BEIJING will provide protest pens at three suburban parks where foreigners and Chinese citizens who are brave enough to apply for permission will be allowed to hold public demonstrations during the Olympics.
However, spontaneous protests are likely to be treated as illegal disturbances and promptly stifled by the 110,000-strong Olympic security police, backed by more than 1 million residents who have been mobilised to detect potential threats and 300,000 security cameras throughout the city.
At a security briefing yesterday, Olympic security chief Liu Shaowu confirmed that, in an unprecedented move for China, protest pens would be set up.
He also revealed that many security workers would be disguised as Olympic volunteers or in plain clothes to ensure a "joyful and harmonious atmosphere". He denied reports that police had ordered bar owners to not serve black people and said it was "impossible for such a thing to happen in China".
Mr Liu said there was a threat of international terrorism and that protests inside Olympic areas would not be allowed, in line with section 51 of the International Olympic Charter.
Asked by the Herald whether spontaneous protests could be allowed outside of Olympic venues, in public places such as Wanfujing - Beijing's central shopping strip - for example, Mr Liu said only people who had received permission from the city's police would be allowed to protest.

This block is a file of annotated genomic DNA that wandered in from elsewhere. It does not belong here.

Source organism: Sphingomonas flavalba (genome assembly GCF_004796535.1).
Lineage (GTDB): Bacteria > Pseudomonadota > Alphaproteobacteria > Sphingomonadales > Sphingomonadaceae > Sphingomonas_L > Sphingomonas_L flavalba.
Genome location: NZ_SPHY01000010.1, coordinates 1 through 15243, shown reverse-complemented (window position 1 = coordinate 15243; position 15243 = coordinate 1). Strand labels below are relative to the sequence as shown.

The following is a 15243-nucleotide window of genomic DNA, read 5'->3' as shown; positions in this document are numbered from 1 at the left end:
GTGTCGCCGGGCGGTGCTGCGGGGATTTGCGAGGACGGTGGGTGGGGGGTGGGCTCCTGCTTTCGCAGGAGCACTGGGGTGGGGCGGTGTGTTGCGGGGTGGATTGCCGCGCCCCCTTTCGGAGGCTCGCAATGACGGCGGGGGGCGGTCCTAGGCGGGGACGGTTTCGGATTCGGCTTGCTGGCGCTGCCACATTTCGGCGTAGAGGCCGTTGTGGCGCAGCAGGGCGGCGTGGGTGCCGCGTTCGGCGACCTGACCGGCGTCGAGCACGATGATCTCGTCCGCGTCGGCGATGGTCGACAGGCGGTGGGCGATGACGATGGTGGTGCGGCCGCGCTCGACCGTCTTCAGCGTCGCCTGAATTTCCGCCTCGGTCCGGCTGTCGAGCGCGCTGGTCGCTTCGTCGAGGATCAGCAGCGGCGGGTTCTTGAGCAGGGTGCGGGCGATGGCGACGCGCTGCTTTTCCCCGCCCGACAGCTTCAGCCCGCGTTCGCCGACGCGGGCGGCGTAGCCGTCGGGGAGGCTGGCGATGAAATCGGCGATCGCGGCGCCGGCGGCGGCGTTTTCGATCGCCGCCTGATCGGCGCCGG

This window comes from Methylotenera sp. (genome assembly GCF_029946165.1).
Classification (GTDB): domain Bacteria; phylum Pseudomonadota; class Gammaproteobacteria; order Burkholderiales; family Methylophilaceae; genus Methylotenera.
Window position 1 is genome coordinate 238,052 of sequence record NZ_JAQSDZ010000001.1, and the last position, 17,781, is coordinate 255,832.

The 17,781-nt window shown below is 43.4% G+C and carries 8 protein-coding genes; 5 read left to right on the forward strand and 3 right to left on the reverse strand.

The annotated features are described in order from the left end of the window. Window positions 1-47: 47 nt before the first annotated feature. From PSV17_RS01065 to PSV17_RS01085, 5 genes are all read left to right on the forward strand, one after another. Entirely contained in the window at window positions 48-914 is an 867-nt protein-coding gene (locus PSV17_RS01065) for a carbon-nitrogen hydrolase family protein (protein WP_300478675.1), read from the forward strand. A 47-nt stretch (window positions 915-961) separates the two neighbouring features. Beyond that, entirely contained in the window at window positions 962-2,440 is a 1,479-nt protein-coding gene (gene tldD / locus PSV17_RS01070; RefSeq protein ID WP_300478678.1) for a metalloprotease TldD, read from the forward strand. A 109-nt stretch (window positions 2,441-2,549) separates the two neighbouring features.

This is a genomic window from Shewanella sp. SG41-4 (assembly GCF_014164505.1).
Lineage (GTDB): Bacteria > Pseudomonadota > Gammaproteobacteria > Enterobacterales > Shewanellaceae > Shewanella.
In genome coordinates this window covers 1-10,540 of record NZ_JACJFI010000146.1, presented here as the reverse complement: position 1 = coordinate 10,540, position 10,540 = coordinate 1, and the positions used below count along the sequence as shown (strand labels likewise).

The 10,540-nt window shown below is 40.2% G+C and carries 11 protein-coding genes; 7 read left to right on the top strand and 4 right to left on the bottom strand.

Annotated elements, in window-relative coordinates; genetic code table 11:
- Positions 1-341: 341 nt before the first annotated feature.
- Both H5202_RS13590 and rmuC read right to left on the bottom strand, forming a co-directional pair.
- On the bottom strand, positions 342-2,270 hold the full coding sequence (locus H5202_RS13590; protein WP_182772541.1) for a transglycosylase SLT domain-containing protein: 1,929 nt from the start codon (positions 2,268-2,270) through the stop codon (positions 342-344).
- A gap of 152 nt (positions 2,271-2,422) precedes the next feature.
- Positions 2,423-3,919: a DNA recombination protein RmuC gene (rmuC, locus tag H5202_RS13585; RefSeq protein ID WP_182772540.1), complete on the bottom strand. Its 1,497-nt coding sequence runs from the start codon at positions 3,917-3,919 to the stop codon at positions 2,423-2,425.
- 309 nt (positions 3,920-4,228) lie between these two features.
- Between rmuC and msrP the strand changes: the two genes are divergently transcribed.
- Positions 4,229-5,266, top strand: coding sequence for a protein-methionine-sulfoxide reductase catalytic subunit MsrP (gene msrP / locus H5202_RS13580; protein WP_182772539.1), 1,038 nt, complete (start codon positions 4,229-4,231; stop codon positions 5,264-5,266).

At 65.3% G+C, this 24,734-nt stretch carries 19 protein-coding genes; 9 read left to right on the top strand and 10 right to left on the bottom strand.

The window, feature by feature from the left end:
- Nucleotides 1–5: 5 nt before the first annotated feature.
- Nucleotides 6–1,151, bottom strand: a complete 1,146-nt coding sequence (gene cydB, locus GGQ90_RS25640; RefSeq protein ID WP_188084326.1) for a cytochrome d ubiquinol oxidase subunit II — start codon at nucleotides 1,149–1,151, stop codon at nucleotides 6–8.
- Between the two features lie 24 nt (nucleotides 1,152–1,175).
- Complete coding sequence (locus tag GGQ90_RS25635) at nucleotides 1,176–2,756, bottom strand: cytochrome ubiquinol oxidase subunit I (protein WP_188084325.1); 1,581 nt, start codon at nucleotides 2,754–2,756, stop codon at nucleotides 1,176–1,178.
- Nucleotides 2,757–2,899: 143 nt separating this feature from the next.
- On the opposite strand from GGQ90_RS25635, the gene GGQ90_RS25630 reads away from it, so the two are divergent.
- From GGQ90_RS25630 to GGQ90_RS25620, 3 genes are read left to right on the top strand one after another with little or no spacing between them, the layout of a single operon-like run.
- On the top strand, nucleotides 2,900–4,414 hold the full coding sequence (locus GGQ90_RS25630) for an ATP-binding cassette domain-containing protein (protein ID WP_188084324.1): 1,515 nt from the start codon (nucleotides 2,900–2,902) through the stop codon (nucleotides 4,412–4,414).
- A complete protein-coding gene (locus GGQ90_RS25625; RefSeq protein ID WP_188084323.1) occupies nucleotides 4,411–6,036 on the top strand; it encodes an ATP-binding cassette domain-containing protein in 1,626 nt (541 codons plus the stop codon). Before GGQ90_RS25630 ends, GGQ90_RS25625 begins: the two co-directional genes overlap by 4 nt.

Mr Liu said the protest parks were "close to the Olympics proper and to venues". All three parks, however, are about 12 kilometres away from the main Olympic Green, where the Bird's Nest national stadium, the Water Cube aquatic centre, the athlete's village and media centres are located
Also, it remains unclear whether the media will be able to cover the legal protests - at least two of the parks ban commercial photography or filming.
A Beijing-based analyst, Russell Leigh Moses, said officials were serious about allowing strictly controlled protests but the various security agencies were still divided.
"Some departments are concerned with security, and others with presenting China as more open," he said.
Dr Moses believed there was also the possibility that Chinese citizens, if China were portrayed negatively overseas, would hold counter-protests. "I think these sorts of outbreaks of patriotism worry some Chinese officials even more than the foreign variety," he said.
Australia's Olympic chief, John Coates, welcomed the protest parks as a "great initative".
Mr Coates said he had personally urged the Beijing organisers and the Chinese ambassador in Australia to provide such protest zones, as Sydney did for the 2000 Games. Groups had to apply for permission to demonstrate at designated areas in Sydney. Athens had similar arrangements in 2004.